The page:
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Looking around for a spray gun for my woodworking projects, I've found this one. This spray gun perfectly fits a couple of my requirements, so I'm seriously considering buying it.

However, I'm in doubt because of one thing that is mentioned in the description:

NOT SUITABLE FOR WATERBASED MATERIALS

And since I'm a total newbie in painting, I've decided to ask a couple of questions here:

  • What are pros and cons of water-based vs solvent-based paints?
  • Will I lose much by having a spray gun not suitable for water-based materials?
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Contains rustable parts? Nozzle clogs due to latex? –  Fiasco Labs Nov 13 '12 at 18:37
    
what type of painting jobs do you want to do? That will make a difference in what type of sprayer to use. –  shirlock homes Nov 13 '12 at 19:00
    
@shirlockhomes, I will use it mostly for painting small or medium-sized wooden parts (say, shelf), lacquer. –  Andrejs Cainikovs Nov 13 '12 at 19:39
    
@FiascoLabs, I have no idea. –  Andrejs Cainikovs Nov 13 '12 at 19:43
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If you are only going to use lacquer, a small air powered half pint gun would be fine. the same type you would use to shoot auto paints. These air sprayers will not shoot heavy based products like latex. –  shirlock homes Nov 13 '12 at 20:30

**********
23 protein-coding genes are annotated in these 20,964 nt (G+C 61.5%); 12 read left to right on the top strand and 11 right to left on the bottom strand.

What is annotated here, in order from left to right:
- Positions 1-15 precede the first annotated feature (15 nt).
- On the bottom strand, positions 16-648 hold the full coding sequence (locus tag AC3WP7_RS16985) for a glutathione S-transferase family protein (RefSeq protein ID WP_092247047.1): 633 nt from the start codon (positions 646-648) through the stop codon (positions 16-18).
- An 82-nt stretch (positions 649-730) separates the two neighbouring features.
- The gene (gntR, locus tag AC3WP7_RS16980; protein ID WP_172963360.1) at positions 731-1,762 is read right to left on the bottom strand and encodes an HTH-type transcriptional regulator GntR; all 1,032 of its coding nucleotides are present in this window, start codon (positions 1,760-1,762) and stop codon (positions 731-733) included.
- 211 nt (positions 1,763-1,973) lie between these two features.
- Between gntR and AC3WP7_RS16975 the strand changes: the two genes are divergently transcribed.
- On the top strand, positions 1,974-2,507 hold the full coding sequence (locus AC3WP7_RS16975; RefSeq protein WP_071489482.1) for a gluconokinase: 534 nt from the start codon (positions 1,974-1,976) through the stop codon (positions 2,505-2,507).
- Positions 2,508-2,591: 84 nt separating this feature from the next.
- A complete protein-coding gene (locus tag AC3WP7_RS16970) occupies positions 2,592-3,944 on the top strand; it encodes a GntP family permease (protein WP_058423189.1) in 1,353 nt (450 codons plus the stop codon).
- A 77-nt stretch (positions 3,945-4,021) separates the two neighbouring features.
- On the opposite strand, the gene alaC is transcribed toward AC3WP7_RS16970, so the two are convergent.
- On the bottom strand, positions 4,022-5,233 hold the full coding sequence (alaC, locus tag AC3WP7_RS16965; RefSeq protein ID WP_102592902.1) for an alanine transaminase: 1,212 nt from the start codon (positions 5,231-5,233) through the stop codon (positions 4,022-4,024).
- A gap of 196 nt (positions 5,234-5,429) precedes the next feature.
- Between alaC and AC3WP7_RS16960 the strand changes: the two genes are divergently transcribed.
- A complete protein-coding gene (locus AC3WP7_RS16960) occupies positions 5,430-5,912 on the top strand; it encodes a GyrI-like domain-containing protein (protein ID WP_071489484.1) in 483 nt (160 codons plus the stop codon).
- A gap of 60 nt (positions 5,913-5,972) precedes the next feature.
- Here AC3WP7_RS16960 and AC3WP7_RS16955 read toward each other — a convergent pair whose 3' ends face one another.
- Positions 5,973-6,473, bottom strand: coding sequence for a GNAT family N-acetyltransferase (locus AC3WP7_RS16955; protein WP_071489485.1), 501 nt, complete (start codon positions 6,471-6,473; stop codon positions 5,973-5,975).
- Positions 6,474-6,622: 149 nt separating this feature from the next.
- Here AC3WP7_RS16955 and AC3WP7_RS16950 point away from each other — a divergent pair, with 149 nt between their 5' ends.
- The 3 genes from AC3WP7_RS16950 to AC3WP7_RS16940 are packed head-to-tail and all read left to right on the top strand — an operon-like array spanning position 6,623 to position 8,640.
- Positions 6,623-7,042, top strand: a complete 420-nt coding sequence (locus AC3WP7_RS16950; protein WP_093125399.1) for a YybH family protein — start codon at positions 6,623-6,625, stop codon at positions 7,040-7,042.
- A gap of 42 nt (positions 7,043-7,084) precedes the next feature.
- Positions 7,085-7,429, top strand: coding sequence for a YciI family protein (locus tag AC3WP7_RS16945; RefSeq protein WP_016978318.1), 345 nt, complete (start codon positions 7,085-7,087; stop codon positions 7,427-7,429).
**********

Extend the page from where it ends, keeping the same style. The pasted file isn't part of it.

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1 Answer

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You never got an answer so I will give you a simple one. I'm not a painter and just have a small amount of general knowledge...

And since I'm a total newbie in painting, I've decided to ask a couple of questions here:

  • What are pros and cons of water-based vs solvent-based paints?
  • Will I lose much by having a spray gun not suitable for water-based materials?

Pros and cons of water-based vs solvent-based? Well a simple answer would be that water-based is easier to work with, easier to clean up, better for the environment, and healthier. Solvent-based is tougher to work with and clean up, not so good for the environment, but generally considered better and more durable. Often most professional or factory finishes are solvent-based.

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